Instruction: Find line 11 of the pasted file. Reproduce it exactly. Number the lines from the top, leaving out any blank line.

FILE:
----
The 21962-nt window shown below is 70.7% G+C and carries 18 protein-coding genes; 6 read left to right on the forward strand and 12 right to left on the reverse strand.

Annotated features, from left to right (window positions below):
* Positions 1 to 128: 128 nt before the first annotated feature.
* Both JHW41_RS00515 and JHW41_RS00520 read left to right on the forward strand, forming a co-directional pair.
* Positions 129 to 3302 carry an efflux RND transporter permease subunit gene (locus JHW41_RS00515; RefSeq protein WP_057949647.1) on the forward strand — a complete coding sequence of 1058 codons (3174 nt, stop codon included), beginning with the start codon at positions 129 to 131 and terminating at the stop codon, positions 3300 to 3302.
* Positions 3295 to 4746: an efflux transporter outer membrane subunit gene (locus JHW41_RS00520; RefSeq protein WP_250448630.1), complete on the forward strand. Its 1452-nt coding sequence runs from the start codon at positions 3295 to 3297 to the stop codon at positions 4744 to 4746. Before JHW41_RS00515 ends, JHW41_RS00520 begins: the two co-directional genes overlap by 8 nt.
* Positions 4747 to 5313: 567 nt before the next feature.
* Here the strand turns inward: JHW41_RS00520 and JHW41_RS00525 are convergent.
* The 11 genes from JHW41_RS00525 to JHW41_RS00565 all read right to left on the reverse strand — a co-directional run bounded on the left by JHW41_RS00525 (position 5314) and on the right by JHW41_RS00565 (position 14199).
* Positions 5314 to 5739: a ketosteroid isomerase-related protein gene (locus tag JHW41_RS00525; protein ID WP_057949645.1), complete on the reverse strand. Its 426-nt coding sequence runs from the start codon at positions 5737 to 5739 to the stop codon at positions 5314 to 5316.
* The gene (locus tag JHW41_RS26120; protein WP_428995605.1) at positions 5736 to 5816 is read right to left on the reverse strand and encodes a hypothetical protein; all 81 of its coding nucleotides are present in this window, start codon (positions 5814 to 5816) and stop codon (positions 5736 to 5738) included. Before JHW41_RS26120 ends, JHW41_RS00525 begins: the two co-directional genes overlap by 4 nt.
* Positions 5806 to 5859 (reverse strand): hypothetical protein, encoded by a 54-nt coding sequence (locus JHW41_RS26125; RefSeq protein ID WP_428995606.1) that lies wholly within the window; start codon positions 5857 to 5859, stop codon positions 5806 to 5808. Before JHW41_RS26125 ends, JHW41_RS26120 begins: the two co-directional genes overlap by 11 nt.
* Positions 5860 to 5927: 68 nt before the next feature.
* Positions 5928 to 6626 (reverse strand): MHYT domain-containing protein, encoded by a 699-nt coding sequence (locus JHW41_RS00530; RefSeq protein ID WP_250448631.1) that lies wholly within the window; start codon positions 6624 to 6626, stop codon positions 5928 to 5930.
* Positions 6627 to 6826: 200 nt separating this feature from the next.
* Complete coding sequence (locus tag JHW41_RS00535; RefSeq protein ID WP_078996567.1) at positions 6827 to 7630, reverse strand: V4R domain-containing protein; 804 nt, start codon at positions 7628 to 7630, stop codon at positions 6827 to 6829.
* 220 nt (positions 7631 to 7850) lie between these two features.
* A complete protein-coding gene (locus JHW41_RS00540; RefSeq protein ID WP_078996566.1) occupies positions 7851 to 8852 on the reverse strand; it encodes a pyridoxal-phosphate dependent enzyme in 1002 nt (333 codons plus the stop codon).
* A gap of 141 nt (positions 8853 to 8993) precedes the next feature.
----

* The gene (locus tag JHW41_RS26120; protein WP_428995605.1) at positions 5736 to 5816 is read right to left on the reverse strand and encodes a hypothetical protein; all 81 of its coding nucleotides are present in this window, start codon (positions 5814 to 5816) and stop codon (positions 5736 to 5738) included. Before JHW41_RS26120 ends, JHW41_RS00525 begins: the two co-directional genes overlap by 4 nt.